Many companies and marketing communications professionals are thinking about social media. But starting a blog seems daunting. If you're among them, I'm certain you've considered who's going to write consistently, who will moderate comments, how closely you will need to watch to see if anyone comes, and you probably also worry that nobody will come at all.
Blogging doesn't need to happen on blogs alone.
In fact, increasingly, social media is showing us that it's very possible to do something that budget cuts and lack of feedback loops have taken away from marketing's arsenal. Something that is so valuable because it provides context and can yield scale. That something is integration.
Take a look at any number of social media tools and you will see that the moment when they really took off was the very same moment when they integrated with other tools. Integration has been as valuable a feature (and benefit to users) as comments, threads, @replies, questions and answers.
When LinkedIn introduced questions and answers, it gave people the ability to interact more easily with each other without needing to be connected directly. That expanded the pool of potential networking opportunities exponentially.
Within the span of a couple of months, the membership grew by more than 300%. Then LinkedIn went ahead and introduced another integration - that of applications. Now you can syndicate your blog posts, post your slides from SlideShare and share your reading list from Amazon all in one place.
Today this network has more than 41MM members. Can you blog on LinkedIn? Absolutely. We'll learn how in a moment.
On Twitter it was users who started the @ replies as well as the # hashtags. The result was that now people could begin to track conversations even if they were not present at the very moment that a message was sent their way. This social network grew exponentially once people started meeting and chatting with each other.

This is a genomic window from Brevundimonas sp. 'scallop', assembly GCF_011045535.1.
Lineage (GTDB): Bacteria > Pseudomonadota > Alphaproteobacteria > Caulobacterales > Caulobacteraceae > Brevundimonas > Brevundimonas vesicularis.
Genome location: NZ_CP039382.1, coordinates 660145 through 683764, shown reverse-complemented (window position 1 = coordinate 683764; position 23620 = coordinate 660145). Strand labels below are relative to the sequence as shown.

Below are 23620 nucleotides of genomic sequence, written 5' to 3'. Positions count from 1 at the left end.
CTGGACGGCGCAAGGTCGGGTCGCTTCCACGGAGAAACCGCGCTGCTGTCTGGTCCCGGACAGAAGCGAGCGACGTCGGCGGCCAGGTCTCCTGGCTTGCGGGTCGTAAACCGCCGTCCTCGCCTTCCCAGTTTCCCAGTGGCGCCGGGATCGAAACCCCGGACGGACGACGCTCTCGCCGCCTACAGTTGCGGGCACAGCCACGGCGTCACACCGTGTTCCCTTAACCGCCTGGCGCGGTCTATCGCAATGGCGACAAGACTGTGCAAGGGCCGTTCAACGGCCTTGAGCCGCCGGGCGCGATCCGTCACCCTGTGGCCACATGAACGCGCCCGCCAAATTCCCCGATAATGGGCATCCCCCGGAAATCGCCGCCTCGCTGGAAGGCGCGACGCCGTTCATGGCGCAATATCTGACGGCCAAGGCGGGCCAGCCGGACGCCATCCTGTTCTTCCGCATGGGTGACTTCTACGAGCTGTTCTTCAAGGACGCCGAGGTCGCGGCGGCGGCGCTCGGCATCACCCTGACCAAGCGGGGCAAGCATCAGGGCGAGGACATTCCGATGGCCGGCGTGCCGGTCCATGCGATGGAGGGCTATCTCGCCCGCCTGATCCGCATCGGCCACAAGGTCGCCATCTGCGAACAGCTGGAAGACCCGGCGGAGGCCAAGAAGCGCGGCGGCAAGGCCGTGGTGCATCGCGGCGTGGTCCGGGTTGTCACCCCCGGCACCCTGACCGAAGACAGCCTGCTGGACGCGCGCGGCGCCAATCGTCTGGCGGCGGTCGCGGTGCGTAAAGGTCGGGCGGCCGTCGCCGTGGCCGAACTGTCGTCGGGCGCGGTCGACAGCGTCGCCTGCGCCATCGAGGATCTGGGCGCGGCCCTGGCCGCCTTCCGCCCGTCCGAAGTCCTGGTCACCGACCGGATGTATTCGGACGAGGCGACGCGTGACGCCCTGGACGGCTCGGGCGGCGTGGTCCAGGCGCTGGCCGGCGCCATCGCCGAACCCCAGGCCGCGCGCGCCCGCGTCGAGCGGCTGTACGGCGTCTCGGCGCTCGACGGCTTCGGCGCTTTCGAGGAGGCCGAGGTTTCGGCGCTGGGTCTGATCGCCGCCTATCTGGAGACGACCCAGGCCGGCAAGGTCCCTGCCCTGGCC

Even in the short time that I've been on Twitter (since October 2007) it's amazing how much this tool has matured. Less fail whales, more people. Another tipping point was the integration of talk and then use of the tool by main stream media. For the first time we saw how a person could become more syndicated or followed than a media network.
Do you use Delicious at all? After reading this post you might consider giving it a try. From the site,
Delicious is a social bookmarking service that allows users to tag, save, manage and share web pages from a centralized source. With emphasis on the power of the community, Delicious greatly improves how people discover, remember and share on the Internet.
The keywords here are sharing, tags, and centralized page. Because Delicious allows you to store information, catalogue it, and comment on it, it will come in handy if you're planning to be a librarian for a certain topic. Does this give you ideas yet? We'll use a different word a little later.
We're not done, yet. Although SlideShare just crossed the 1M user mark last December, it may still come in handy. We said earlier that you can now showcase your presentations on your LinkedIn profile when you use the application to do that. How about integration with your own Web site?
Did you know that you can comment on, bookmark and share presentations from the site? Would that be important in an integrated marketing communications strategy? You bet.
I'm going to stop here, we can pick up other tools and talk about their growth and your opportunities in a separate post (or more than one).
Participation is content
I've said it before, but it bears repeating. Participation is content because it is what will activate your content in the context of the conversation. Remember when you worried about nobody coming to your blog? It's the same with content in other places - you've got to interact to activate it.
Before you go ahead and start using these tools, ask yourself two questions: